20 years ago: Runnin' Utes reach NCAA Elite Eight for 1st time since expanded tournament

Return To Article
Add a comment
  • vasislos Holbrook, AZ
    March 24, 2017 8:21 a.m.

    Wow! A good article to remind us of a great Ute season degenerates into an argument about the value of a tournament that took place over 70 years ago. And as always, ALWAYS, BYU is brought in to the discussion by the usual suspects who cannot get the Cougars out of their heads. And now Arizona? The Utes accomplishments in basketball stand on their own merit and are not enhanced or diminished by making comparisons to any other teams.

  • DeepBlue Anaheim, CA
    March 22, 2017 1:53 p.m.

    Jackie Treehorn

    "The Helms Foundation was already irrelevant; their entire purpose of existence was to retroactively name champions before there was a national tournament."

    There wasn't "A" national tournament in 1944, there were two national tournaments, with one, the NCAA, being the upstart baby brother of the premier tournament, the NIT.

    U lost in the premier tournament, then tried to back-door your way into a national championship by winning the 2nd tier tournament.

    The meaningless charity event that followed doesn't prove anything, since St. John's had already won the premier tournament.

    In fact, NOBODY - not Utah, not St. John's, not even the NCAA - counts the Utah-St. John's encounter as an official game.

  • Uteanymous Salt Lake City, Utah
    March 22, 2017 12:38 p.m.

    Treehorn

    "Dartmouth was widely considered the best team in the country, being stacked with All-Americans from different schools that were simply at Dartmouth for military training."

    Two of Dartmouth's top four scorers, Lionel Baxter and Thomas Killick, didn't even play in the Utah-Dartmouth game because they'd already shipped off to fight a war.

    "The Helms Foundation was already irrelevant; their entire purpose of existence was to retroactively name champions before there was a national tournament."

    The final Converse-Dunkel Ratings for the 1944 season had Army in first, followed by Utah, Kentucky, DePaul and Western Michigan.

  • Y's little brother Sandy, UT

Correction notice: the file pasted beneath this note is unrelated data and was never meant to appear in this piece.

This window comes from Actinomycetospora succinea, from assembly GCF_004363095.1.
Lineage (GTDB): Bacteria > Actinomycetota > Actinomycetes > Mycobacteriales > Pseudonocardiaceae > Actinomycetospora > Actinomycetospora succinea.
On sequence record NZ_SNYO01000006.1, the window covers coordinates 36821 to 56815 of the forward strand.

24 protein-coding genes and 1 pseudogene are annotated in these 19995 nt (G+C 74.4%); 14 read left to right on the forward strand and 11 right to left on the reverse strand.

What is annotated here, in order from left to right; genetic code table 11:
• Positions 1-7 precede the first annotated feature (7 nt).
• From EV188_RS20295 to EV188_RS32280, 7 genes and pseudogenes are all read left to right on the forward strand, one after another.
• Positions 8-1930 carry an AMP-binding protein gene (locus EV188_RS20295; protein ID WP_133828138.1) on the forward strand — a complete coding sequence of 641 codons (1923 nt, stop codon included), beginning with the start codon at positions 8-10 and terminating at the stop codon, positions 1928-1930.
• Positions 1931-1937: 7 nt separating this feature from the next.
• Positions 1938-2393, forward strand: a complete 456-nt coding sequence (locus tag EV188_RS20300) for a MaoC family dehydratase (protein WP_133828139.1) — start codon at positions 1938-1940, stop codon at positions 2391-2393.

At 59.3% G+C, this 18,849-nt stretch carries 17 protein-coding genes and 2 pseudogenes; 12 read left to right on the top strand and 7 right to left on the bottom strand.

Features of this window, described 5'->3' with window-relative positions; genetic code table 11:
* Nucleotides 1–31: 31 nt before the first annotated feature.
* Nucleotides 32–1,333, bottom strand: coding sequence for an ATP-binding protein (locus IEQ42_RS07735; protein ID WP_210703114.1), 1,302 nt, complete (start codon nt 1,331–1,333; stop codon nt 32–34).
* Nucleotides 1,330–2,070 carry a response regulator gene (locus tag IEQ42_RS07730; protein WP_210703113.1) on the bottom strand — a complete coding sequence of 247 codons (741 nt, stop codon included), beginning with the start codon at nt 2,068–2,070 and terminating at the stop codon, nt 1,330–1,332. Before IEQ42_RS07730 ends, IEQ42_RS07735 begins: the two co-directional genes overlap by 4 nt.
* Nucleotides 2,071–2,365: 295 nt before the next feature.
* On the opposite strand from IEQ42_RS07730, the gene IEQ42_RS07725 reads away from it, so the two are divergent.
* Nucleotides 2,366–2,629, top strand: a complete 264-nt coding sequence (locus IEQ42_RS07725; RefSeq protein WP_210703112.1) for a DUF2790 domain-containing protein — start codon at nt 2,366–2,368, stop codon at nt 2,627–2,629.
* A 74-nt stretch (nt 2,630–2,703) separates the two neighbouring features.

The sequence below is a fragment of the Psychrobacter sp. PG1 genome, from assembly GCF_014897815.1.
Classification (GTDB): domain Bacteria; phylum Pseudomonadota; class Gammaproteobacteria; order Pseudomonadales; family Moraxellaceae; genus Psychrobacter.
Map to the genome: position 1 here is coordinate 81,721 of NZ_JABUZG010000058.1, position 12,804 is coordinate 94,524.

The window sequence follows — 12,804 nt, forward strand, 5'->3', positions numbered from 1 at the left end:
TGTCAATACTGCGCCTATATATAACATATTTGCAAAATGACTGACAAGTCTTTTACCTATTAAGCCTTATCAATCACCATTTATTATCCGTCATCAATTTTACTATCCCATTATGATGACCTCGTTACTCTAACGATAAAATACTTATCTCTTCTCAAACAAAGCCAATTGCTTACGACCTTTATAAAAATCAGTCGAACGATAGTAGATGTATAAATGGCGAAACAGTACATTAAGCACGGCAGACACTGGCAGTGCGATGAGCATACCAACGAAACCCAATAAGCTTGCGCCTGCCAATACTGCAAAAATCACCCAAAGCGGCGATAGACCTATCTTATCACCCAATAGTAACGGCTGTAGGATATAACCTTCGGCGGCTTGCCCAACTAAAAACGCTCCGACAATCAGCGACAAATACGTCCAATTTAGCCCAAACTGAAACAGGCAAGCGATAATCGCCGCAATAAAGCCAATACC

March 22, 2017 12:06 p.m.

    Jackie Treehorn

    "[Utah] declined the NCAA because the NCAA was unwilling to pay for their travel fees, which the NIT did."

    Exactly what you'd expect from the Premier tournament of the day versus the 2nd rate tournament of the day.

  • Jackie Treehorn St George, UT
    March 22, 2017 8:08 a.m.

    "The Utes were invited to play in both tournaments, but accepted their NIT invitation because the NIT was by far the most prestigious tournament of the day."

    This is documented fiction. They declined the NCAA because the NCAA was unwilling to pay for their travel fees, which the NIT did. After the Arkansas accident, the NCAA then offered to pay for their travel and lodging. Nothing to do with "prestige" because Dartmouth was widely considered the best team in the country, being stacked with All-Americans from different schools that were simply at Dartmouth for military training.

    The Helms Foundation was already irrelevant; their entire purpose of existence was to retroactively name champions before there was a national tournament. Army doesn't even recognize their Helms top ranking as a "championship".

  • phoenix Gilbert, AZ
    March 21, 2017 2:44 p.m.

    Utah's 1944 Basketball Schedule

    1. 18th Replacement Wing W 48-24 SLC
    2. A.S.T.P. Company D W 51-21 SLC
    3. A.S.T.P. Company B W 76-24 SLC
    4. A.S.T.P. ERC W 71-17 SLC
    5. Hill Field Fliers W 61-26 Ogden
    6. Weber W 63-25 Ogden
    7. Weber Navy W 60-25 Ogden
    8. Kearns 2nd Air Force W 45-35 Kearns
    9. Fort Douglas W 41-26 SLC
    10. Wendover Bomber Quintet W 64-28 Wendover
    11. Idaho State W 54-43 SLC
    12. Ecker Studio W 46-44 SLC